the ‘dacks

There is always going to be something special about the Adirondacks for me. They are my home mountains. The place I learned how to start a fire with birch bark; where I got my first look at the sky unpolluted by street lights; where I learned to like the sound of coyotes in the distance and that a fire on a wet, cold night can be a magical thing. They are not as high as the Rockies, as rugged as Maine or covered in snow year-round like Alaska but they are beautiful.

cedar by the river

cedar by the river

On this particular trip we walked along a flooded river and watched as the last pieces of river ice floated down stream. The woods were in full spring mode. We could hear the loons and the peepers at night and see the buds on the birch and beech just starting to emerge. I found this tiny trillium bud just coming up from the leaf litter.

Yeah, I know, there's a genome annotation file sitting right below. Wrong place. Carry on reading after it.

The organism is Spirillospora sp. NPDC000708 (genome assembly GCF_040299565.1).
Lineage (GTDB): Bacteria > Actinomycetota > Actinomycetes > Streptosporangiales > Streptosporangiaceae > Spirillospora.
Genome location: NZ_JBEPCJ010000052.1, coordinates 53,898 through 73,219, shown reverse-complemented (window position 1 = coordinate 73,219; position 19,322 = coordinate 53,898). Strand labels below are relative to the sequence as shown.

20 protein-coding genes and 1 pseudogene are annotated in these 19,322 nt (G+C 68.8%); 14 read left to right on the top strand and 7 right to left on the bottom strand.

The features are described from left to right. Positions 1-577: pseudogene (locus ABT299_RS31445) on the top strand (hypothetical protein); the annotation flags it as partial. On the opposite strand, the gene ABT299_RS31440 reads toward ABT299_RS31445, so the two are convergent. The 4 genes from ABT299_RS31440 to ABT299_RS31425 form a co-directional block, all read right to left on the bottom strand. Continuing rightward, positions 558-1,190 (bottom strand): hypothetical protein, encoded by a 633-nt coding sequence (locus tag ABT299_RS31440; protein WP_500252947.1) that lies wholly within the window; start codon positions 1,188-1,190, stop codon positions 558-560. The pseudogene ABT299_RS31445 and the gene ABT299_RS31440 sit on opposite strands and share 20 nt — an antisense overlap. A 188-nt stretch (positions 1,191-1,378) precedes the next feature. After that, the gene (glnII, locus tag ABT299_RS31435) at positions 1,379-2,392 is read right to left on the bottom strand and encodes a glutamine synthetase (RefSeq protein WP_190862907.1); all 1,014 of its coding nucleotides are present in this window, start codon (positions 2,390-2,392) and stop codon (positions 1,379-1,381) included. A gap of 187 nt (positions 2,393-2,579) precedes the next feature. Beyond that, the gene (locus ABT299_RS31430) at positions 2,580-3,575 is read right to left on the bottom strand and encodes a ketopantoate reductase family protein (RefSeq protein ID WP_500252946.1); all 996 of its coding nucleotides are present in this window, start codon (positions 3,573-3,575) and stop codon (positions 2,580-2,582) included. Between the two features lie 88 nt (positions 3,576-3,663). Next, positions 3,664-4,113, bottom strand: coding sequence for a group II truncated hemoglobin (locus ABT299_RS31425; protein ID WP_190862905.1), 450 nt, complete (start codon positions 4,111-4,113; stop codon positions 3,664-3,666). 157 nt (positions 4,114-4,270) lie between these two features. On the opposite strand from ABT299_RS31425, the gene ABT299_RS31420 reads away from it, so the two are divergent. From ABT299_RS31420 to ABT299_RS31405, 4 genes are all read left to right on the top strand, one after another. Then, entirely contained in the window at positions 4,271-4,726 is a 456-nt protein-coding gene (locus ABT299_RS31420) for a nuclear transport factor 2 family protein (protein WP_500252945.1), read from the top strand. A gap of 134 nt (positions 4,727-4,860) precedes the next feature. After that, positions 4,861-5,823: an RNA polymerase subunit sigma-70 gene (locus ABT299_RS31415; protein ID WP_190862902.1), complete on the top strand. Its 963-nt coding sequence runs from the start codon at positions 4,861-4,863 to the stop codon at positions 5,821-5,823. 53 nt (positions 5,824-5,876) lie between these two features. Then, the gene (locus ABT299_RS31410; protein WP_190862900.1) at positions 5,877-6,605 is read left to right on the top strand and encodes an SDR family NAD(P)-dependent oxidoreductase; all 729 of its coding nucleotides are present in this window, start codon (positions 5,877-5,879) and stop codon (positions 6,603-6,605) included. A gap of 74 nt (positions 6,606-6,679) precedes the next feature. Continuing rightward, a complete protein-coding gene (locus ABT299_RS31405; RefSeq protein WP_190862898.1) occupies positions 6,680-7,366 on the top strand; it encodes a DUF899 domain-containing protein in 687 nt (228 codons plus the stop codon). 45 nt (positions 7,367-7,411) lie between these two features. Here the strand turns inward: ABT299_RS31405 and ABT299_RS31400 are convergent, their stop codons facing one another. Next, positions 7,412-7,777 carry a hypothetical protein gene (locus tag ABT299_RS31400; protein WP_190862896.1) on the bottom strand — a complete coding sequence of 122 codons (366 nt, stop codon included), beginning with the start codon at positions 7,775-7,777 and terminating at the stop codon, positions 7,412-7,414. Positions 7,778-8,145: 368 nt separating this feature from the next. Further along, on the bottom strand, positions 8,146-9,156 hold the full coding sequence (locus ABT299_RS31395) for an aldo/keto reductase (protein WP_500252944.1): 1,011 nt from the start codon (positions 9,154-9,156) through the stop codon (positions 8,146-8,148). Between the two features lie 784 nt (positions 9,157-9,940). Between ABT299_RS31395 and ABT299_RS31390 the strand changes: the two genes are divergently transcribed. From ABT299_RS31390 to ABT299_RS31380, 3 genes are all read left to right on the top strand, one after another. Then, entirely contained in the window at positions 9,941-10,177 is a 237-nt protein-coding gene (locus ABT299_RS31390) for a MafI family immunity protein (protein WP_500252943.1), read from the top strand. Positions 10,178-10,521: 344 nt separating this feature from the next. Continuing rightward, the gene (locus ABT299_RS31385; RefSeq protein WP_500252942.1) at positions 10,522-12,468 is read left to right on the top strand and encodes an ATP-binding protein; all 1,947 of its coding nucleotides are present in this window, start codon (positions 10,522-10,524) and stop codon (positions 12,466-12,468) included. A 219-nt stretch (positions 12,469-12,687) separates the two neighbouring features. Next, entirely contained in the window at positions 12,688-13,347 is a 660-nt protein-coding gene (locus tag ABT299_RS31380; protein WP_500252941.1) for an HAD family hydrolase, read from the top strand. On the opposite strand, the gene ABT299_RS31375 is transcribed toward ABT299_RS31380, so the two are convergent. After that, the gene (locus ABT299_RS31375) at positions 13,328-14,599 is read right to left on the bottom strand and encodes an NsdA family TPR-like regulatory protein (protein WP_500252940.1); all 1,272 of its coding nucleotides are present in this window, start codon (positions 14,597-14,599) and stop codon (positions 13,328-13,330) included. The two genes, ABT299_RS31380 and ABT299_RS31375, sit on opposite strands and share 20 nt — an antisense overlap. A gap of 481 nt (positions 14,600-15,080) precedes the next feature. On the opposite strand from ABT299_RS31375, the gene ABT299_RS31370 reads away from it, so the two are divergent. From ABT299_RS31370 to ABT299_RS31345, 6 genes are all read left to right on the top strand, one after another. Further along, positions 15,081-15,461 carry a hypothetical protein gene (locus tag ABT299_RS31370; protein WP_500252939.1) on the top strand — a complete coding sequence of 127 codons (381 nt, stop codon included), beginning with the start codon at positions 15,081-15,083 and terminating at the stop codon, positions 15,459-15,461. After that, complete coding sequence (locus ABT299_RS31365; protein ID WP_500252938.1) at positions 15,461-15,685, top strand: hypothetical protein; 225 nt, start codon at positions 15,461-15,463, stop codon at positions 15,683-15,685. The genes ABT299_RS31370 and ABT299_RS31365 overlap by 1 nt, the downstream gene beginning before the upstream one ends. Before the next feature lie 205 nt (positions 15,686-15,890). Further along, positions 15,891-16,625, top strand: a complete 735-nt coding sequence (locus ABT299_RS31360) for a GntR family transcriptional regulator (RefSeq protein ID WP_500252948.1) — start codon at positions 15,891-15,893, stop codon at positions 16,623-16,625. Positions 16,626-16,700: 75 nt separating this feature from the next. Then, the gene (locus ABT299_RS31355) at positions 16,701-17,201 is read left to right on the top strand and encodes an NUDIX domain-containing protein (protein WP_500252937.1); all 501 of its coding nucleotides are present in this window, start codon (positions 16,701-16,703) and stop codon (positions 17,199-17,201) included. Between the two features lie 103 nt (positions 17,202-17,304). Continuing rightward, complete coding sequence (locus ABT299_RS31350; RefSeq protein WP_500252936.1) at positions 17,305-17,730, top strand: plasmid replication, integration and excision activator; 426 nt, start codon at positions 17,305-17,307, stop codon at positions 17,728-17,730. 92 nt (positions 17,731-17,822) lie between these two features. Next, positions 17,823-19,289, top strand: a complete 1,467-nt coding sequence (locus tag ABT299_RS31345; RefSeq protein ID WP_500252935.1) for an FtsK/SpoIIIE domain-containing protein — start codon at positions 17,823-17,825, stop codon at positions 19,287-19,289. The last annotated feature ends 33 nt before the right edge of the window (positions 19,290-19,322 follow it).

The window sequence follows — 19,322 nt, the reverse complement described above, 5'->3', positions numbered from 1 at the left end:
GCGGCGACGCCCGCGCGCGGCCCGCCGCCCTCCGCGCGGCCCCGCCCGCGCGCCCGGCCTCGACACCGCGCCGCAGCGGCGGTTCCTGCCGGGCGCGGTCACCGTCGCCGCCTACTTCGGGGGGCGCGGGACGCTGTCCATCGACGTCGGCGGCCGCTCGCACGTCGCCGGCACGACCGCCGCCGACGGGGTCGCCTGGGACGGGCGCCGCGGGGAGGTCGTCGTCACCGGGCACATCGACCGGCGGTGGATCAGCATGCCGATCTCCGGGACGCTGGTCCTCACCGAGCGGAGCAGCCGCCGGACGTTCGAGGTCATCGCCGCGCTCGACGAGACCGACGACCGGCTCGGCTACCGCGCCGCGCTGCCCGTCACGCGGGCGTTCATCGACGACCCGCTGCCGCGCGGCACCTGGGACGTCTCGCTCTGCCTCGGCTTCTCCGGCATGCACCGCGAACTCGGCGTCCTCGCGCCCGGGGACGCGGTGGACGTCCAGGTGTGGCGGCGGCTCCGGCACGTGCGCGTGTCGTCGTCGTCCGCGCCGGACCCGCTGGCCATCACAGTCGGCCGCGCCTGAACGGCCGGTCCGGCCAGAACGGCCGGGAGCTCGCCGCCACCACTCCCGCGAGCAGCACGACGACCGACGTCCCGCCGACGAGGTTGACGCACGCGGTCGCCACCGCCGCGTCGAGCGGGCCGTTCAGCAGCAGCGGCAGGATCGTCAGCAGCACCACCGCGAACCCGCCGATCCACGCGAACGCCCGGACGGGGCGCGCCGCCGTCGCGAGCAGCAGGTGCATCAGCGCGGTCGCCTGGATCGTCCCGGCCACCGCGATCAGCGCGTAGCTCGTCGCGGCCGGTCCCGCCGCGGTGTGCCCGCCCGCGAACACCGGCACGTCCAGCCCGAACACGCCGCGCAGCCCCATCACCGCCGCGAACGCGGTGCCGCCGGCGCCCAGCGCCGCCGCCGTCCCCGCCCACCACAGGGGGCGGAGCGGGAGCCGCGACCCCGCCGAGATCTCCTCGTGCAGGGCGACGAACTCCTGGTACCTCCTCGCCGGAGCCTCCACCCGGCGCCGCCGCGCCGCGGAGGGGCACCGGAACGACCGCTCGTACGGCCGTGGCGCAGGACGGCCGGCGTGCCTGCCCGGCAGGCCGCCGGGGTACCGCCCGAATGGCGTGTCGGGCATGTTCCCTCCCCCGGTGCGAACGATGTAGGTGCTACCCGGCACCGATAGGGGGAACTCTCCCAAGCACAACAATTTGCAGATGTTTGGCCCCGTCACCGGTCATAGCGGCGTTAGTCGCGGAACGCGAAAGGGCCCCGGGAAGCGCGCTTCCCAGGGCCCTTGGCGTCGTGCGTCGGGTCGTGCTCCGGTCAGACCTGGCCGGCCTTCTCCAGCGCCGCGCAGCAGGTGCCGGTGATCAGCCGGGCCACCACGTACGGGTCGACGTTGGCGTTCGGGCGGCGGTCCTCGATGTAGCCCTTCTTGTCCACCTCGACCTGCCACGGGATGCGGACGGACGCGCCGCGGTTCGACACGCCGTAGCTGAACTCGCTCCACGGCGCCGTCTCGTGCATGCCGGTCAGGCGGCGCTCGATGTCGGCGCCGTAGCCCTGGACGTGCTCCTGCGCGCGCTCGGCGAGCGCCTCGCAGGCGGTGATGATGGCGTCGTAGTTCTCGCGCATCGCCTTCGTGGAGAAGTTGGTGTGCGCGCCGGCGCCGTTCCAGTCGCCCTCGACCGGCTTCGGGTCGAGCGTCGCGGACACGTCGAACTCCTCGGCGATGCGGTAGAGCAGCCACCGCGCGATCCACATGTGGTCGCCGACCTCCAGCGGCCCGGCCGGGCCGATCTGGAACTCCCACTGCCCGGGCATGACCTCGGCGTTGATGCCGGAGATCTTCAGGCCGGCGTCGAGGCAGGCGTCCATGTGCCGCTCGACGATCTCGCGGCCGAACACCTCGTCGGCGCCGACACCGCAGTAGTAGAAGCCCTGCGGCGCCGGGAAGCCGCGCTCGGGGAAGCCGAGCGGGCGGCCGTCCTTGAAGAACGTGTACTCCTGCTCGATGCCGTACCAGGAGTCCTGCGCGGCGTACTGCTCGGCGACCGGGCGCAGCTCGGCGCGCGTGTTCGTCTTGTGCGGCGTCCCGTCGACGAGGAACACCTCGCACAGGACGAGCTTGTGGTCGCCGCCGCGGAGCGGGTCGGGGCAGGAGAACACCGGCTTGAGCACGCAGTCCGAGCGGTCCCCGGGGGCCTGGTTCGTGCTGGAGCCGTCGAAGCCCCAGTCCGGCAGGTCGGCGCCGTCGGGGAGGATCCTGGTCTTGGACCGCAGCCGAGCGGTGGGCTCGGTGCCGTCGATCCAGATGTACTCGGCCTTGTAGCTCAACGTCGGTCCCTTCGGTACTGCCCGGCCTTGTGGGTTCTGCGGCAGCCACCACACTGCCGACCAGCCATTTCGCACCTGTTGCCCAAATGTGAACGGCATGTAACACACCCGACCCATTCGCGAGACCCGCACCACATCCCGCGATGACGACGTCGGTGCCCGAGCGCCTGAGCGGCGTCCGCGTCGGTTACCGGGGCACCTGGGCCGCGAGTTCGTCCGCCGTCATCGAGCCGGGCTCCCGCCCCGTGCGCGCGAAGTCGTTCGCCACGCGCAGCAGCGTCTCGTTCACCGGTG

Trillium bud

Trillium bud

The forests of the Adirondacks are wet, damp and full of moss, lichens, ferns and other primitive plants. Despite the dampness of the woods and the intermittent rain and drizzle, we were able to find standing dead trees each night for our fire. We enjoyed the relative shelter of the lean-to and the good company.

Fire at the lean-to

Fire at the lean-to

Each night spent in the woods is a like a fresh breath. Hopefully, I got enough to get me through one more week in town.

 

 

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